Turkey and China are increasing their energy cooperation through a range of projects, Turkey's Energy and Natural Resources Minister Fatih Dönmez told Anadolu Agency (AA) yesterday.
Dönmez explained that in recent years Turkey and China made important energy investments, with one of the major projects being a nuclear power plant that has seen the undertaking of detailed studies and feasibility reports for almost a year with China's National Nuclear Corporation.
In November 2014, Turkey's state-owned electricity generation company EUAŞ, China's State Nuclear Power Technology Corporation Limited (SNPTC), and U.S.-based Westinghouse Electric Company announced a multiparty agreement to enter exclusive negotiations to develop and construct Turkey's third nuclear power plant.
This was followed in June 2016 with the signing of a memorandum of understanding (MoU) for the development of nuclear technology between Turkey and China.
In June 2018, President Recep Tayyip Erdoğan said Turkey would likely build its third nuclear power plant with China.
More recently, in January 2019, the Energy Ministry announced that 32 students would be sent to Russia and China in a bid to provide a professional, skilled workforce for planned nuclear power plants in Turkey.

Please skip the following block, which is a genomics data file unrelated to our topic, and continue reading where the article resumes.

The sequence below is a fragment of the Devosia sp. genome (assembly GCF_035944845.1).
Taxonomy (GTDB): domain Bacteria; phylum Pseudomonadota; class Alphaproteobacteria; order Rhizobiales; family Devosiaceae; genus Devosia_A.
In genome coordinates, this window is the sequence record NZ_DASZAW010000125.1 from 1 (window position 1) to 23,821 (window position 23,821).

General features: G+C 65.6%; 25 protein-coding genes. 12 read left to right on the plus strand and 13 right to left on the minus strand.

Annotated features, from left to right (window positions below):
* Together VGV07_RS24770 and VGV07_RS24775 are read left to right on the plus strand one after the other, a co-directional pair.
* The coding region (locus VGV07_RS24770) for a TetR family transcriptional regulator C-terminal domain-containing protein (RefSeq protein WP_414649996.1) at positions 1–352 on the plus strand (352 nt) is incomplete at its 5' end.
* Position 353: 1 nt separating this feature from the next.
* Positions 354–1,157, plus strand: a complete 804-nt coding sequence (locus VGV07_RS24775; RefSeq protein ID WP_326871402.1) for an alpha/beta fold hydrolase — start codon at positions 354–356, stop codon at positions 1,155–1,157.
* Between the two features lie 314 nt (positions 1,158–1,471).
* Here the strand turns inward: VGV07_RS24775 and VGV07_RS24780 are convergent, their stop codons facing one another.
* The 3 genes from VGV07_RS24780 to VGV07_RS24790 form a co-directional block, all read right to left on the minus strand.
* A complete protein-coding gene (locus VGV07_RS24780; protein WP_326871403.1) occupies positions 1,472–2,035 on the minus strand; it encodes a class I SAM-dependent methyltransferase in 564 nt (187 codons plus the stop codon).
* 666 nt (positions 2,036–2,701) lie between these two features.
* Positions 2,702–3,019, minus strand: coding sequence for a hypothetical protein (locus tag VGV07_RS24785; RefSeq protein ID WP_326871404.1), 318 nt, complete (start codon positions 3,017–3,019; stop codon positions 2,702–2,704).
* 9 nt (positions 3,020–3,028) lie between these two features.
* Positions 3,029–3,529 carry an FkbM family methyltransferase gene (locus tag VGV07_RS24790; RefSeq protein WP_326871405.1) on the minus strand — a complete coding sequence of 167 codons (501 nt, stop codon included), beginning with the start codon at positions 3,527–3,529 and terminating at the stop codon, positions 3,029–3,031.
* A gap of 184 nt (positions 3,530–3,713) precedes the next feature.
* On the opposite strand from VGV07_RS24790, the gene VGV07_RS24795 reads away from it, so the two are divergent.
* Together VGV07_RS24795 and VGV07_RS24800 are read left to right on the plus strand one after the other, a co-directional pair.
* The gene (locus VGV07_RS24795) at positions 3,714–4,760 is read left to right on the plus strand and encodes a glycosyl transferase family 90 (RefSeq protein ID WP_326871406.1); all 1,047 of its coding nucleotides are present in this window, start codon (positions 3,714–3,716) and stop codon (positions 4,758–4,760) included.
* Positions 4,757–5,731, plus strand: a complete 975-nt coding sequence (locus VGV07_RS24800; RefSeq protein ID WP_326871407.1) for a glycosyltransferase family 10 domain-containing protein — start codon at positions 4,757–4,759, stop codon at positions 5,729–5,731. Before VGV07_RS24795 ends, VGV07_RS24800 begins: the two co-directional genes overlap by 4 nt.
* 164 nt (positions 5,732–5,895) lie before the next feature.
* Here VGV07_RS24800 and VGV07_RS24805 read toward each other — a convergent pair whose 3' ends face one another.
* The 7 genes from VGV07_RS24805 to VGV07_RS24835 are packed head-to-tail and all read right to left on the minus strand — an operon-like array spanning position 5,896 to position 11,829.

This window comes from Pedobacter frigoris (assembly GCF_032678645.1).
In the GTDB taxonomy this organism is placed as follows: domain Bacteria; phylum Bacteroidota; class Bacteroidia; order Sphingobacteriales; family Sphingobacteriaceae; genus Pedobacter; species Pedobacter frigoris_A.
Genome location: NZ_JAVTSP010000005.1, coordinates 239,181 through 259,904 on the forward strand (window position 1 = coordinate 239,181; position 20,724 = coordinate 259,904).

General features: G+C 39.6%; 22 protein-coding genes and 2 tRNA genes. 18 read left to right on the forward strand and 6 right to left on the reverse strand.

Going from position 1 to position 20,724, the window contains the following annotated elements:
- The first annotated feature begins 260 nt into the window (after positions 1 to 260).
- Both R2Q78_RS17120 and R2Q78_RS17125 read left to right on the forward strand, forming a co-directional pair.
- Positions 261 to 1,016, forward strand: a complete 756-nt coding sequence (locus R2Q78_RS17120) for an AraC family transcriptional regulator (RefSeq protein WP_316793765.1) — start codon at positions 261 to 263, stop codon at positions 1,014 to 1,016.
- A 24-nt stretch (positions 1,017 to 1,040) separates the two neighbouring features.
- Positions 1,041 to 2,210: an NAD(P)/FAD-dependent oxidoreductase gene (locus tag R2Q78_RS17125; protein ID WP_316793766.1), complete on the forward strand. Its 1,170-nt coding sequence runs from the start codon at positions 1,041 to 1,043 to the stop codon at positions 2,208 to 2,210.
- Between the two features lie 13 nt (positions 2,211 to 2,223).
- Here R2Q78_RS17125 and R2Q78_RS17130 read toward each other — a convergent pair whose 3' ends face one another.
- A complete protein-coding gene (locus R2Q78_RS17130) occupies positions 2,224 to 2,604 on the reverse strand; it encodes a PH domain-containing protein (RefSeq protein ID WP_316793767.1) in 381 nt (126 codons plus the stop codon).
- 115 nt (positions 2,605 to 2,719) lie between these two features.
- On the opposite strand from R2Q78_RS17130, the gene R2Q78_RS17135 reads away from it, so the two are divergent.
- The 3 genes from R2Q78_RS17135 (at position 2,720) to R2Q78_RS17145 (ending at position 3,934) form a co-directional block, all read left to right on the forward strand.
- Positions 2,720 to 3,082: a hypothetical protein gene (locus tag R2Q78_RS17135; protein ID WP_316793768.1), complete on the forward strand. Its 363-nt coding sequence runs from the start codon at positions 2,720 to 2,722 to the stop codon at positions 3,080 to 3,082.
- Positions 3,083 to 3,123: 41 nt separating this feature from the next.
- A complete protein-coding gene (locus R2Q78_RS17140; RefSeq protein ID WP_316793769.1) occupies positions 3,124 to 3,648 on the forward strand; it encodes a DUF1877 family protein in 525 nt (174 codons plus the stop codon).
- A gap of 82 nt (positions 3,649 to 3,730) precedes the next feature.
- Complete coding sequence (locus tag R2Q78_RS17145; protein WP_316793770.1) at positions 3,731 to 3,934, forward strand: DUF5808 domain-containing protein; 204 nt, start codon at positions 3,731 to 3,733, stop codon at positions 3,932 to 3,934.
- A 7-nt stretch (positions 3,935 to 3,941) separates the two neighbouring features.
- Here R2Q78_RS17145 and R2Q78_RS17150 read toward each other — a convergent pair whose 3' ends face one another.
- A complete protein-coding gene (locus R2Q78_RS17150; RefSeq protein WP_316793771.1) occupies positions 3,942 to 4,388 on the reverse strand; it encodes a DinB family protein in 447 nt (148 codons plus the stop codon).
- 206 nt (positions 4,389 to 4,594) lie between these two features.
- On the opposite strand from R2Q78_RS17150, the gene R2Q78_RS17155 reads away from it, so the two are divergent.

SMART GRIDS NECESSARY FOR EFFICIENT ELECTRICITY NETWORK
Another area of collaboration is in smart grid technology, Dönmez said, adding the State Grid Corporation of China and Turkey's Electrical Installations and Engineering Services, which already has a cooperation agreement, has reviewed this agreement and updated the roadmap.
"We are holding meetings with high level officials at the State Grid Corporation of China," he said. "The discussion will include additional measures to secure networks that can become vulnerable to external threats, especially at the point of software."
"Smart grids are necessary for increasing the operational efficiency of the electricity network while benefiting consumers who can use energy more efficiently," he added.
He argued that China and Turkey have commonalities in that both have far distances between resources and energy-intensive regions.
"They [China] have considerable experience in controlling transmission lines, managing electricity loads remotely and taking the necessary precautions [for efficient electricity distribution], we will benefit from them," Dönmez underlined.
He stressed that it will take time to update the network to become smart.
"Nowhere in the world is this application made suddenly," he said.